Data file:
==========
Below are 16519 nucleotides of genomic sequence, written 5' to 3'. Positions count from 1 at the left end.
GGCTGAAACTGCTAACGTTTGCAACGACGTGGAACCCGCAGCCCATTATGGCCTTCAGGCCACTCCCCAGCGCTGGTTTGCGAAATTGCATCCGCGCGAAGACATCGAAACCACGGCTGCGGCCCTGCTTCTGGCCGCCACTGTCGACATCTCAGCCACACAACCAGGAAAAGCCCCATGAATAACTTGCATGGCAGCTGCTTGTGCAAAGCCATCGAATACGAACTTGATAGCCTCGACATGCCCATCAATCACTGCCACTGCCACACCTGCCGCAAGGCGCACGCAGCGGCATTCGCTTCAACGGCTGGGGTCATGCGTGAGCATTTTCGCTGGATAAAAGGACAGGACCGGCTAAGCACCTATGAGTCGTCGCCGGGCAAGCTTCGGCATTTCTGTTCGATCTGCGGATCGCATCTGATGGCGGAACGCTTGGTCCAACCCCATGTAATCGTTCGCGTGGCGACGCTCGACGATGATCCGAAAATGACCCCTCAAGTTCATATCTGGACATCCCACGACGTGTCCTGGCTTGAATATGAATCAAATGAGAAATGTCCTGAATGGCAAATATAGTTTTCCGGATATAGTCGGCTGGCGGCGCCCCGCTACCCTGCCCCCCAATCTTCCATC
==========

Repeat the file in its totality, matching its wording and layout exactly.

Below are 16519 nucleotides of genomic sequence, written 5' to 3'. Positions count from 1 at the left end.
GGCTGAAACTGCTAACGTTTGCAACGACGTGGAACCCGCAGCCCATTATGGCCTTCAGGCCACTCCCCAGCGCTGGTTTGCGAAATTGCATCCGCGCGAAGACATCGAAACCACGGCTGCGGCCCTGCTTCTGGCCGCCACTGTCGACATCTCAGCCACACAACCAGGAAAAGCCCCATGAATAACTTGCATGGCAGCTGCTTGTGCAAAGCCATCGAATACGAACTTGATAGCCTCGACATGCCCATCAATCACTGCCACTGCCACACCTGCCGCAAGGCGCACGCAGCGGCATTCGCTTCAACGGCTGGGGTCATGCGTGAGCATTTTCGCTGGATAAAAGGACAGGACCGGCTAAGCACCTATGAGTCGTCGCCGGGCAAGCTTCGGCATTTCTGTTCGATCTGCGGATCGCATCTGATGGCGGAACGCTTGGTCCAACCCCATGTAATCGTTCGCGTGGCGACGCTCGACGATGATCCGAAAATGACCCCTCAAGTTCATATCTGGACATCCCACGACGTGTCCTGGCTTGAATATGAATCAAATGAGAAATGTCCTGAATGGCAAATATAGTTTTCCGGATATAGTCGGCTGGCGGCGCCCCGCTACCCTGCCCCCCAATCTTCCATC